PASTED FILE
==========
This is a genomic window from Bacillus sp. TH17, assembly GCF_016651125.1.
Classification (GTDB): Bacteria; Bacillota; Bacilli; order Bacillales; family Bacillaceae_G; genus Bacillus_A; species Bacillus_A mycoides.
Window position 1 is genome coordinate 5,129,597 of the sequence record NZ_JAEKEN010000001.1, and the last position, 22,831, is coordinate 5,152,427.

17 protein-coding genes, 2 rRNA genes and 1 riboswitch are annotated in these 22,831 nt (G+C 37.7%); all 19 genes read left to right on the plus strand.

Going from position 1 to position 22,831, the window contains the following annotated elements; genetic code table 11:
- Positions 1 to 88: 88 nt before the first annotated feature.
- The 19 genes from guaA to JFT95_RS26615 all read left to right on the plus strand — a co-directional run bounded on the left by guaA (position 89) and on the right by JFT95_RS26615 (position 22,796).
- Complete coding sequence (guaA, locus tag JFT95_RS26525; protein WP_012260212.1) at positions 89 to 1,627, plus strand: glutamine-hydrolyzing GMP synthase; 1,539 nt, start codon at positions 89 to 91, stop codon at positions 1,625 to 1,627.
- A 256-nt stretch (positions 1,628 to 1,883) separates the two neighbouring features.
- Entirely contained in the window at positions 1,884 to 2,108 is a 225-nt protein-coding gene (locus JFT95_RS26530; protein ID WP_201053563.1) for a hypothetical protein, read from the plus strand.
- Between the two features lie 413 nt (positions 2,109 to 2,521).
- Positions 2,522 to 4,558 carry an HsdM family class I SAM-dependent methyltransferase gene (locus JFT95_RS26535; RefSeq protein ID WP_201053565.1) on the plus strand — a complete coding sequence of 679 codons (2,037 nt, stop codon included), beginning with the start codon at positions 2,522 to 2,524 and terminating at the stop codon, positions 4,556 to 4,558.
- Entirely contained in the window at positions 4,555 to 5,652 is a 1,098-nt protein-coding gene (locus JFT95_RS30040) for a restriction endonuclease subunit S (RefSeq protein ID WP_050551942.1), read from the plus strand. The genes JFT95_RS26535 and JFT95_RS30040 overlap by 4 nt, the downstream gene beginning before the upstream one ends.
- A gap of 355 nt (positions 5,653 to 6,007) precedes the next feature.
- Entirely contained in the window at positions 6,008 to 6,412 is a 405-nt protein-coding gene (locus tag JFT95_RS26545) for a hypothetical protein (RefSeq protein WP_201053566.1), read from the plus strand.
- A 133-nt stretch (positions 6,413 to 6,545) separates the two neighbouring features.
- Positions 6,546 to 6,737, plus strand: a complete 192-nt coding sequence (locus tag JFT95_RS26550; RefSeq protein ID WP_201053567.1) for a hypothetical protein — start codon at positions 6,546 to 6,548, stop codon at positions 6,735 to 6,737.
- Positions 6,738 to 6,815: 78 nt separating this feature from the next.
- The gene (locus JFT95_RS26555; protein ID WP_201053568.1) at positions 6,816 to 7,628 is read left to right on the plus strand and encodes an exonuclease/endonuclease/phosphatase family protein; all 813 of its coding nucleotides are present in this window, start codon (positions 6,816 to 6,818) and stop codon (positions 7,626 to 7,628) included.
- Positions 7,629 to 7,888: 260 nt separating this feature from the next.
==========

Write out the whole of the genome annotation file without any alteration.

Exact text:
This is a genomic window from Bacillus sp. TH17, assembly GCF_016651125.1.
Classification (GTDB): Bacteria; Bacillota; Bacilli; order Bacillales; family Bacillaceae_G; genus Bacillus_A; species Bacillus_A mycoides.
Window position 1 is genome coordinate 5,129,597 of the sequence record NZ_JAEKEN010000001.1, and the last position, 22,831, is coordinate 5,152,427.

17 protein-coding genes, 2 rRNA genes and 1 riboswitch are annotated in these 22,831 nt (G+C 37.7%); all 19 genes read left to right on the plus strand.

Going from position 1 to position 22,831, the window contains the following annotated elements; genetic code table 11:
- Positions 1 to 88: 88 nt before the first annotated feature.
- The 19 genes from guaA to JFT95_RS26615 all read left to right on the plus strand — a co-directional run bounded on the left by guaA (position 89) and on the right by JFT95_RS26615 (position 22,796).
- Complete coding sequence (guaA, locus tag JFT95_RS26525; protein WP_012260212.1) at positions 89 to 1,627, plus strand: glutamine-hydrolyzing GMP synthase; 1,539 nt, start codon at positions 89 to 91, stop codon at positions 1,625 to 1,627.
- A 256-nt stretch (positions 1,628 to 1,883) separates the two neighbouring features.
- Entirely contained in the window at positions 1,884 to 2,108 is a 225-nt protein-coding gene (locus JFT95_RS26530; protein ID WP_201053563.1) for a hypothetical protein, read from the plus strand.
- Between the two features lie 413 nt (positions 2,109 to 2,521).
- Positions 2,522 to 4,558 carry an HsdM family class I SAM-dependent methyltransferase gene (locus JFT95_RS26535; RefSeq protein ID WP_201053565.1) on the plus strand — a complete coding sequence of 679 codons (2,037 nt, stop codon included), beginning with the start codon at positions 2,522 to 2,524 and terminating at the stop codon, positions 4,556 to 4,558.
- Entirely contained in the window at positions 4,555 to 5,652 is a 1,098-nt protein-coding gene (locus JFT95_RS30040) for a restriction endonuclease subunit S (RefSeq protein ID WP_050551942.1), read from the plus strand. The genes JFT95_RS26535 and JFT95_RS30040 overlap by 4 nt, the downstream gene beginning before the upstream one ends.
- A gap of 355 nt (positions 5,653 to 6,007) precedes the next feature.
- Entirely contained in the window at positions 6,008 to 6,412 is a 405-nt protein-coding gene (locus tag JFT95_RS26545) for a hypothetical protein (RefSeq protein WP_201053566.1), read from the plus strand.
- A 133-nt stretch (positions 6,413 to 6,545) separates the two neighbouring features.
- Positions 6,546 to 6,737, plus strand: a complete 192-nt coding sequence (locus tag JFT95_RS26550; RefSeq protein ID WP_201053567.1) for a hypothetical protein — start codon at positions 6,546 to 6,548, stop codon at positions 6,735 to 6,737.
- Positions 6,738 to 6,815: 78 nt separating this feature from the next.
- The gene (locus JFT95_RS26555; protein ID WP_201053568.1) at positions 6,816 to 7,628 is read left to right on the plus strand and encodes an exonuclease/endonuclease/phosphatase family protein; all 813 of its coding nucleotides are present in this window, start codon (positions 6,816 to 6,818) and stop codon (positions 7,626 to 7,628) included.
- Positions 7,629 to 7,888: 260 nt separating this feature from the next.